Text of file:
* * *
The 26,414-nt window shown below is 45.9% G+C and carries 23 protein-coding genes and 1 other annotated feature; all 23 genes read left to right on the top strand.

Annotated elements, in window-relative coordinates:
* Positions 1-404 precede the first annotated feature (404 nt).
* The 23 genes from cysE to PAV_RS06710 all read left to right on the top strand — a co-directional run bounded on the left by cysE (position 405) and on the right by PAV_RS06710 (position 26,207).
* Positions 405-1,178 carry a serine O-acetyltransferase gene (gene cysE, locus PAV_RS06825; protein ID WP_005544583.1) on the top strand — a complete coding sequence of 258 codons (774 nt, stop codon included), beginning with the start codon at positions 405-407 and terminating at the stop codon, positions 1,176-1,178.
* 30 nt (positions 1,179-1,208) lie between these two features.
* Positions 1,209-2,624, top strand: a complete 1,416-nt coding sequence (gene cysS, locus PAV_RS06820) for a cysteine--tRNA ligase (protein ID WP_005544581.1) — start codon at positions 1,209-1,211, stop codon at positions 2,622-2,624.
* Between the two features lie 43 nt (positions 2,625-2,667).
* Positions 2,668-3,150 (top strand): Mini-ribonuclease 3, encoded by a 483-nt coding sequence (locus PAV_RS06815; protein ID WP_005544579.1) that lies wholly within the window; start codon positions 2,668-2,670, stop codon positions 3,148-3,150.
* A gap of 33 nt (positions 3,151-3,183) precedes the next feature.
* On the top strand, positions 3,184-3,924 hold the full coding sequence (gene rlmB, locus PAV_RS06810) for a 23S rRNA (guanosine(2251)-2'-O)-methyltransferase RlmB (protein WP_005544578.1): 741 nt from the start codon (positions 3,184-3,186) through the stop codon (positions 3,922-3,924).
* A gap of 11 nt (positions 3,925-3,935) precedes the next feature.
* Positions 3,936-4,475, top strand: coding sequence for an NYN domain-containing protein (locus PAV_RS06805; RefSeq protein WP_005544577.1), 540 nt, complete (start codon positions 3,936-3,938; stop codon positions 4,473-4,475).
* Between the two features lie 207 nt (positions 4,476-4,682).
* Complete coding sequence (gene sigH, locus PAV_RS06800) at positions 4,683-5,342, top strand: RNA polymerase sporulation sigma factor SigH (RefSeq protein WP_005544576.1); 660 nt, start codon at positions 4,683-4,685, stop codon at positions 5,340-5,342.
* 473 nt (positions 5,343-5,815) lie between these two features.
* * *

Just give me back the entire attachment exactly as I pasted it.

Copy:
The 26,414-nt window shown below is 45.9% G+C and carries 23 protein-coding genes and 1 other annotated feature; all 23 genes read left to right on the top strand.

Annotated elements, in window-relative coordinates:
* Positions 1-404 precede the first annotated feature (404 nt).
* The 23 genes from cysE to PAV_RS06710 all read left to right on the top strand — a co-directional run bounded on the left by cysE (position 405) and on the right by PAV_RS06710 (position 26,207).
* Positions 405-1,178 carry a serine O-acetyltransferase gene (gene cysE, locus PAV_RS06825; protein ID WP_005544583.1) on the top strand — a complete coding sequence of 258 codons (774 nt, stop codon included), beginning with the start codon at positions 405-407 and terminating at the stop codon, positions 1,176-1,178.
* 30 nt (positions 1,179-1,208) lie between these two features.
* Positions 1,209-2,624, top strand: a complete 1,416-nt coding sequence (gene cysS, locus PAV_RS06820) for a cysteine--tRNA ligase (protein ID WP_005544581.1) — start codon at positions 1,209-1,211, stop codon at positions 2,622-2,624.
* Between the two features lie 43 nt (positions 2,625-2,667).
* Positions 2,668-3,150 (top strand): Mini-ribonuclease 3, encoded by a 483-nt coding sequence (locus PAV_RS06815; protein ID WP_005544579.1) that lies wholly within the window; start codon positions 2,668-2,670, stop codon positions 3,148-3,150.
* A gap of 33 nt (positions 3,151-3,183) precedes the next feature.
* On the top strand, positions 3,184-3,924 hold the full coding sequence (gene rlmB, locus PAV_RS06810) for a 23S rRNA (guanosine(2251)-2'-O)-methyltransferase RlmB (protein WP_005544578.1): 741 nt from the start codon (positions 3,184-3,186) through the stop codon (positions 3,922-3,924).
* A gap of 11 nt (positions 3,925-3,935) precedes the next feature.
* Positions 3,936-4,475, top strand: coding sequence for an NYN domain-containing protein (locus PAV_RS06805; RefSeq protein WP_005544577.1), 540 nt, complete (start codon positions 3,936-3,938; stop codon positions 4,473-4,475).
* Between the two features lie 207 nt (positions 4,476-4,682).
* Complete coding sequence (gene sigH, locus PAV_RS06800) at positions 4,683-5,342, top strand: RNA polymerase sporulation sigma factor SigH (RefSeq protein WP_005544576.1); 660 nt, start codon at positions 4,683-4,685, stop codon at positions 5,340-5,342.
* 473 nt (positions 5,343-5,815) lie between these two features.